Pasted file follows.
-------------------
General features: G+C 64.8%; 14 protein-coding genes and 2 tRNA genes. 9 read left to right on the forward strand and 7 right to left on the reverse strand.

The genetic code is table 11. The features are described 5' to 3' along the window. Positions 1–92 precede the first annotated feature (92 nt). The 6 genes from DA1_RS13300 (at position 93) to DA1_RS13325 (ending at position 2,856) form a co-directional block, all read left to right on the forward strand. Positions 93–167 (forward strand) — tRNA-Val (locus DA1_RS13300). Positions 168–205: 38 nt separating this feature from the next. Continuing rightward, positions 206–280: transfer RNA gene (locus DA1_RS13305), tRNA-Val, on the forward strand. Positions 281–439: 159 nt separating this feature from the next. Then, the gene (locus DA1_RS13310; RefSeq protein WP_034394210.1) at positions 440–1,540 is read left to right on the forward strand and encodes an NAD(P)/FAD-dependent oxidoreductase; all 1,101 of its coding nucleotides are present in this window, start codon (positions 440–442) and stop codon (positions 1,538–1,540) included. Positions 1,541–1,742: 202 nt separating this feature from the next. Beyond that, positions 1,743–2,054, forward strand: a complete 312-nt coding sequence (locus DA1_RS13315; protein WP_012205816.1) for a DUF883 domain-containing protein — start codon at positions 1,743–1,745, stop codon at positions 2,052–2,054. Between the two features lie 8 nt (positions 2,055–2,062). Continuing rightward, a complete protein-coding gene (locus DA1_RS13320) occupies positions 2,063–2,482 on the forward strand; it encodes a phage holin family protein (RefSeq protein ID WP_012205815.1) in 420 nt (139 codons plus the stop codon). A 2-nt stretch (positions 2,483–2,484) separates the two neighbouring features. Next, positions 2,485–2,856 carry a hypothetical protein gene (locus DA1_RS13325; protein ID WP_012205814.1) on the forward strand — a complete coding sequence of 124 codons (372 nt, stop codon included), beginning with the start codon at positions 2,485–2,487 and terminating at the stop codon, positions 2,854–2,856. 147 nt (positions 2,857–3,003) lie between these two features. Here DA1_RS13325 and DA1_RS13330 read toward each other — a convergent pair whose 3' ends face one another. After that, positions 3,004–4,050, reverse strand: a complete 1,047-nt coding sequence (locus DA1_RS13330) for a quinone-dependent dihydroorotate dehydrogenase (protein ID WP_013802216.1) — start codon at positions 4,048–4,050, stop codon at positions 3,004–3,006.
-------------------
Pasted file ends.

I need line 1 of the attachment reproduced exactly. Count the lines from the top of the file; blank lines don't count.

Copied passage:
General features: G+C 64.8%; 14 protein-coding genes and 2 tRNA genes. 9 read left to right on the forward strand and 7 right to left on the reverse strand.